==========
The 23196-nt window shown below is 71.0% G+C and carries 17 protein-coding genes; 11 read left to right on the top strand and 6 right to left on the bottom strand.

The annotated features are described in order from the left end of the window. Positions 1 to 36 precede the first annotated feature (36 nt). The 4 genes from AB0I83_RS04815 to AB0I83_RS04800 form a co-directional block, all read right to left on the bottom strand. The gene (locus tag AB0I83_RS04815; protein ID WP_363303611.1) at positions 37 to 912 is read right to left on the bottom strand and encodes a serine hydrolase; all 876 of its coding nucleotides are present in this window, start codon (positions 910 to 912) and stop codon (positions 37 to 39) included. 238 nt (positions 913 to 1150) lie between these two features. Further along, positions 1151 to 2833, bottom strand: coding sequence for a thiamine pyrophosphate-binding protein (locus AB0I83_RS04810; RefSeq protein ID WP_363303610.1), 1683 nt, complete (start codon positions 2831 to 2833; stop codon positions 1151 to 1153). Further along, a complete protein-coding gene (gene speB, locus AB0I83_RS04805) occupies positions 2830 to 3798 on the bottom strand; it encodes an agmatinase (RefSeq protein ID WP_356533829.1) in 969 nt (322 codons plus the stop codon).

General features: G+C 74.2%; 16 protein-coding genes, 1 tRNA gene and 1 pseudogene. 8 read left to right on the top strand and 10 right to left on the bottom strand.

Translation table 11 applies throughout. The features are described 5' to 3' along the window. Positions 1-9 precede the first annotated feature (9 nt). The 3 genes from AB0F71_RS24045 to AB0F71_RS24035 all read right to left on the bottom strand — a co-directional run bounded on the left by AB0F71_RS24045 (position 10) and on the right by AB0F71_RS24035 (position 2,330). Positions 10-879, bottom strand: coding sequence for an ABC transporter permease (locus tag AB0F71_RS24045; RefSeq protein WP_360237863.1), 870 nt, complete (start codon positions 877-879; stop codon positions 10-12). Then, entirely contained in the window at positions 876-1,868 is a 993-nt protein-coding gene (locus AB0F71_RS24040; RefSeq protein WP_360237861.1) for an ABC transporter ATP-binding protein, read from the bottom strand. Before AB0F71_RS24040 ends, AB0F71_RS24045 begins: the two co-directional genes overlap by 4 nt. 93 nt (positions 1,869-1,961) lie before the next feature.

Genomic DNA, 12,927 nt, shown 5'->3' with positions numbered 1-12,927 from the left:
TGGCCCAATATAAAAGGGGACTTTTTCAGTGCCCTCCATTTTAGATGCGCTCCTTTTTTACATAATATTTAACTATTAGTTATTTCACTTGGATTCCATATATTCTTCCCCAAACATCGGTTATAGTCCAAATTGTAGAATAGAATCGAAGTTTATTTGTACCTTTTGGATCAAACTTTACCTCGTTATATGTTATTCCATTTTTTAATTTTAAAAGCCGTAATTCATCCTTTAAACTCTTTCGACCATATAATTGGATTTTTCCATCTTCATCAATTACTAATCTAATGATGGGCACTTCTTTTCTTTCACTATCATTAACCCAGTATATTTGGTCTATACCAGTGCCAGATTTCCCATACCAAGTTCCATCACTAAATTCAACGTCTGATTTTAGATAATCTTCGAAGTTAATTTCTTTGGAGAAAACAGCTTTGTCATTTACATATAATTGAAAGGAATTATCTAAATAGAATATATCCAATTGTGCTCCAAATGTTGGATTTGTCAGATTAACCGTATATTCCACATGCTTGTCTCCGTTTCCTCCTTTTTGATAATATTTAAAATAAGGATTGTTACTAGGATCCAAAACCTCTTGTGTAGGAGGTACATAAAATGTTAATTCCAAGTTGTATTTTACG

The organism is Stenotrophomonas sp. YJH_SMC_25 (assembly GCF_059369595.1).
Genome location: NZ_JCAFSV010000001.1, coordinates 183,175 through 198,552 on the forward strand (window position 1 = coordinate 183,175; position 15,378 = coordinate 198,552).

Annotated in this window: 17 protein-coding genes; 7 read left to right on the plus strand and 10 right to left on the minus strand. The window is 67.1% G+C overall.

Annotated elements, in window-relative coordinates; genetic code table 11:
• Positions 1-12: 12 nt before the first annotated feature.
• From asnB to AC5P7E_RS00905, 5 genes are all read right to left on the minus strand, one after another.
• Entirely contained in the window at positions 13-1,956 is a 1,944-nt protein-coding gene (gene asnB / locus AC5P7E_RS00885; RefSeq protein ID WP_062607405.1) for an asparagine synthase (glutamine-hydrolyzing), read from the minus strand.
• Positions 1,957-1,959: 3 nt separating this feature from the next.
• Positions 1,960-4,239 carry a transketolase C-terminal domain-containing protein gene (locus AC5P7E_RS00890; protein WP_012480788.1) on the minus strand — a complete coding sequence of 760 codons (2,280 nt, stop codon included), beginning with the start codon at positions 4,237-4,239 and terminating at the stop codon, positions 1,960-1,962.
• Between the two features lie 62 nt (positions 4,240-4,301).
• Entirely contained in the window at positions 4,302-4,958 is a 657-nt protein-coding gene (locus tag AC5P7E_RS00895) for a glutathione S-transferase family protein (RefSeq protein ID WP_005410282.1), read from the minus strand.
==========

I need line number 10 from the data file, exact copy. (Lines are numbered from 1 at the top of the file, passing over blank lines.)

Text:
Annotated elements, in window-relative coordinates; genetic code table 11: